A similar reduction can be made for any product of any number of sines and cosines. Any such product can be written as a sum of individual sines and cosines of arguments that are sums and differences of the arguments of the factors, in this way.
This implies that you can integrate any product of a power of x of cos x of sin x and of e^{kx}, by applying the methods described so far.
We have already seen that we can integrate any power of x, integral or not.
The method of partial fractions provides a way of taking any rational function of x, in other words, any ratio of two polynomials, and writing it as a polynomial plus a sum of inverse powers of the (x  r_{j}), when the denominator polynomial can be factored into linear factors and the r_{j} are the roots of that polynomial.
Suppose for example, our rational function is .
This function has the following obvious properties:
1. When x is very large, it behaves like
which is 2.
2. When x is very close to 1 it behaves like .
3. When x is very close to 2 it behaves like .
4. When x is 0 its value is .
In general such a function can be written as a polynomial plus a sum of differentiable functions divided by the most singular terms at each root. Each of the latter terms must go to zero when x is very large.
Here that means that our function can be written as
and our properties above tell us immediately p(x) = 2, a(x) = 4, b(x) = 19 + b(x  2), and which implies b = 6, and we can write our rational function as
2 + 4(x1)^{1} + 19(x2)^{2} + 6(x2)^{1}
In general you can read off the coefficient of the leading singular term at each singular point by factoring that leading singular term out of the denominator, and evaluating the rest of the expression there. Each of the terms here can easily be integrated.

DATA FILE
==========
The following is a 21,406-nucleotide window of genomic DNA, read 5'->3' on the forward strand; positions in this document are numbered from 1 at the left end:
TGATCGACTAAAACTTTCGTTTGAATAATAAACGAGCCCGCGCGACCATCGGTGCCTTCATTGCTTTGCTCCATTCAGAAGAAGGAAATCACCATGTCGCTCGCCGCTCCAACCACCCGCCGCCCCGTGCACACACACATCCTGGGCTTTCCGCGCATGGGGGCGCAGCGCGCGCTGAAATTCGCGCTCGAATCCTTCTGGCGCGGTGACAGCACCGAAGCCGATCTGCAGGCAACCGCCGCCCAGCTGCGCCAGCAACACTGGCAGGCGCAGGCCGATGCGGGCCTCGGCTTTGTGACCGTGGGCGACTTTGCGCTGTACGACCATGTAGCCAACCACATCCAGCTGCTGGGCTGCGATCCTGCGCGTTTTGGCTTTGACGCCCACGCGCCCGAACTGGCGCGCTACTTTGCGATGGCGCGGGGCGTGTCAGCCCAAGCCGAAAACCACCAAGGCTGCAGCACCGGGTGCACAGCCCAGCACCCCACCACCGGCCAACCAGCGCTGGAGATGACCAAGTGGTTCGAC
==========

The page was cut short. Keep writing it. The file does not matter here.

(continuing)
If the singular term at a singular point has degree greater than 1, as the example above has at x = 2, you can find the coefficient of the nonleading terms by any of three way, whichever you find easier or more congenial to you.
1. You can factor out the leading singular factor and compute the Taylor series of the rest about the singular point. The relevant terms are those which when multiplied by the leading singular term are still singular.
2. You can subtract the leading singular term with the coefficient you have read off from the original expression; the difference will have a weaker singularity at the same point, and you can read off the coefficient of its leading term by inspection again, repeating if necessary.
3. You can evaluate the rational function at as many new points as needed to determine the unknown coefficients. That is the approach, evaluating at 0, used to determine b above.
The polynomial terms are here those that do not go to zero when x approaches infinity. The leading term can be found by inspection. The others can be determined either by polynomial division or by evaluating the polynomial coefficients using the third method described above.
If the denominator has terms that have complex roots, these may be treated exactly as real roots are.
You can extend the realm of doable integrals to rational functions of sines and cosines, by using the substitution With this substitution, we get
so that any rational function of sines and cosines becomes a rational function of u, and therefore susceptible to integration by partial fractions.
There is one other class of standardly integrable functions. These are functions that have a square root of a quadratic function in them. The quadratic function may be reduced by completing the square a form (x  a)^{2} + b^{2} or (x  a)^{2 } b^{2} or b^{2}  (x  a)^{2}, which can be changed by changes of variable into u^{2} + 1, u^{2 } 1 and 1  u^{2}, which can be handled by substitutions involving tan x, sec x and sin x.
Completing the square consists of rewriting the quadratic function
ax^{2} + bx + c
as